An impending visit by elderly parents provokes a chain of volatile memories.
Click here to listen to a message from the author about his novel Now You See Him and hear an audio reading of the first five chapters of this beautifully wrought portrait of childhood friendship, lust, murder, and the way our tenuous loves direct the course of our lives.
In one of the drawers of my Boulder home is an ancient document, foxed and brittle with age. Removing it from my desk drawer, I slowly unroll it. Because it is the height of summer, I have to blink away the harshness of the daylight before my eyes adjust to take in the familiar details of an old boat, printed in what is called rotogravure, shown plowing through an open stretch of water. Below the boat, the curlicue writing on the paper identifies it as a "captain's license" for my uncle, Albert Gottlieb. It's a kind of portal for me, this piece of paper, a dream-enabler that launches me back in time, to an era made sepia in memory, when men sported bowler hats and watch chains and women wore flounced skirts and button-up shoes. Cars had names like REO and Deuce and Cord back then, and the subways of New York were mostly "els," which is short for "elevated," or running above ground on girdered platforms. Manhattan, lurching forward out of the Depression, hummed and flowed with new energy. And about five miles northeast of Manhattan, in a part of the Bronx called the Grand Concourse, my four uncles and my father were jostling each other in two beds, trying to get to sleep at night. They were rambunctious boys, crude, loud, grasping, and horny, and it was hard to settle down. Their own father, long ill, was at that very moment coughing his tubercular lungs out in a sanitarium in the Adirondack Mountains, soon to die. It would be left to their mother, her brilliant gifts cramped in this New York City tenement, to raise them into men. All of these boys in their turn would eventually—to their surprise—grow old, their bodies broken by the hammer blows of stroke, diabetes, and heart attack. But for now they were glossy young kids, laughing out loud at night, on an evening of memory, in an America itself still young, and bristling with the novelties of the new century.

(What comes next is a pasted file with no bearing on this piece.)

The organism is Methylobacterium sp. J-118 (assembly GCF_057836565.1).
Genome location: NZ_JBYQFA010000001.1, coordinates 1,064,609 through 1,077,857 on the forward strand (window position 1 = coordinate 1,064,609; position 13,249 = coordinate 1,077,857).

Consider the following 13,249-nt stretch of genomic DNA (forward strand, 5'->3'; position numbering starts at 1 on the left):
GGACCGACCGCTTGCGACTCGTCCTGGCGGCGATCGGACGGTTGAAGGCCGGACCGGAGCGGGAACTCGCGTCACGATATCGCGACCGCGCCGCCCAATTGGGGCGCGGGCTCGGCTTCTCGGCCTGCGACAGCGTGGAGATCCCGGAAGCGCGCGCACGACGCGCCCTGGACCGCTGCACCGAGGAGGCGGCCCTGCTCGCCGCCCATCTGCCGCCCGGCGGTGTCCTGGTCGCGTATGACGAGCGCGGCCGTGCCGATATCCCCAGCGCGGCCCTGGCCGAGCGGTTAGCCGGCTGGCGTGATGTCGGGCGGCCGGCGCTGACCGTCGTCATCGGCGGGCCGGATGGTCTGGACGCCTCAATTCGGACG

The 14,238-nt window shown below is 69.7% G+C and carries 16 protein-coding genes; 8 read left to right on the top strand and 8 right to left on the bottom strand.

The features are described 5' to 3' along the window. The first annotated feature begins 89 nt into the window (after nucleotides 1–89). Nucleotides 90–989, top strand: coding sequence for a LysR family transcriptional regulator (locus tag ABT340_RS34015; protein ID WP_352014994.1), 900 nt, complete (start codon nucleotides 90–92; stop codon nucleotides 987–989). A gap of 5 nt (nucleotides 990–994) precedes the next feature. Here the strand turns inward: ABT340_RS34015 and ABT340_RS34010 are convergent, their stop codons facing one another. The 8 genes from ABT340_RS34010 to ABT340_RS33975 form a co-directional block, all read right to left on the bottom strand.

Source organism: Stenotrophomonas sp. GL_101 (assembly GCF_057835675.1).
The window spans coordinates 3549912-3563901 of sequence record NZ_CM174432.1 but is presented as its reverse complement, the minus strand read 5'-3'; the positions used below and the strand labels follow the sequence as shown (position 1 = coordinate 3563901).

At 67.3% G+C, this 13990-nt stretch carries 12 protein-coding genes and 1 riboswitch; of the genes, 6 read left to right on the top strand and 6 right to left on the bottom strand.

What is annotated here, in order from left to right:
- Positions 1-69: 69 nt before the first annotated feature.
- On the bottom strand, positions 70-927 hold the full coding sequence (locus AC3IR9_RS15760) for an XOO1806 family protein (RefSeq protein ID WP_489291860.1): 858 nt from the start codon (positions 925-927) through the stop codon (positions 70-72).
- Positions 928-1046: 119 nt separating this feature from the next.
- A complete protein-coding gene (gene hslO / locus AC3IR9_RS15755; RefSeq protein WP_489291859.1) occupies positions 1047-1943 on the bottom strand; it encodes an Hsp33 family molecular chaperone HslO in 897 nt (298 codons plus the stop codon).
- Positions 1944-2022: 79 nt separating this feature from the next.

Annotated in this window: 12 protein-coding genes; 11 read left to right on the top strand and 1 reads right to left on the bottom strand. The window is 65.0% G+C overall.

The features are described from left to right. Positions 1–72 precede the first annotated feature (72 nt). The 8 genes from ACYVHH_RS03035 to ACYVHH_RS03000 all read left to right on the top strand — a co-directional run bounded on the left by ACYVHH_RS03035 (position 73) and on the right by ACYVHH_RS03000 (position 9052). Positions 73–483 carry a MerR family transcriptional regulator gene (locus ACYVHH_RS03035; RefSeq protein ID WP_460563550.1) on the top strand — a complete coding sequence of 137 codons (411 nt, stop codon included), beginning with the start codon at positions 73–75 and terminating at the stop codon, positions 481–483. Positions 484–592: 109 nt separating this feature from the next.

Placing the captain's license back down on the table, I glance out the window to where the slabbed Flatirons are visible, glowing in the morning sun. None of my uncles, nor any of their children, has ever seen these majestic rocks. They lived and died along the Northeastern corridor, working in Staten Island, in New Jersey, and in Connecticut, before eventually gathering in Florida, to ride out their last years in keeping with the seemingly ironclad laws of Jewish migration. My eyes light on one wall of my studio, where there hangs a photographic display. Here are the various uncles, immortalized as teenagers under glass: Bernie with his vain fillip of moustache and his bedroom eyes; Murray, the sanguine one, mouth slightly open; Arnold, always steady and predictable; my father, Leonard, a bit dreamy looking, and wearing my nose, brow, and eyes. At the center of the display stands Albert, the first-born son. Taut-muscled and blade-nosed, Albert seems to stare slightly downward at the photographer, as if aware not only of his important role as default father, and of his future job as "the first Jewish tugboat captain of New York harbor," but, of the appalling destiny that awaits him just a few years down the road. Until recently, I'd never understood why even the mere sight of his oldest brother was enough to reduce my normally stoic dad to tears. I hadn't realized that Albert was at the center of an emotional absence that has haunted him his whole life, rendering my father insomniac, autocratic, and predisposed towards a kind of brittle terseness. One day, in a rare intimate moment, he confessed to me he'd spent his entire life racked by the dream that he was lugging a dead body from pillar to post, hiding it under beds and in closets and staying only a half-hour ahead of the police. It would only be years later, mulling it over, that I would understand why.
Gazing at it one last time, I slide Albert's captain's license back in a drawer, then place the picture frame of photos out of sight behind the bookshelf. My parents are arriving later in the week for their first-ever visit to my Colorado home, and stashing the memorabilia is a preventive measure, the better to maintain domestic calm over what I expect to be an explosive few days.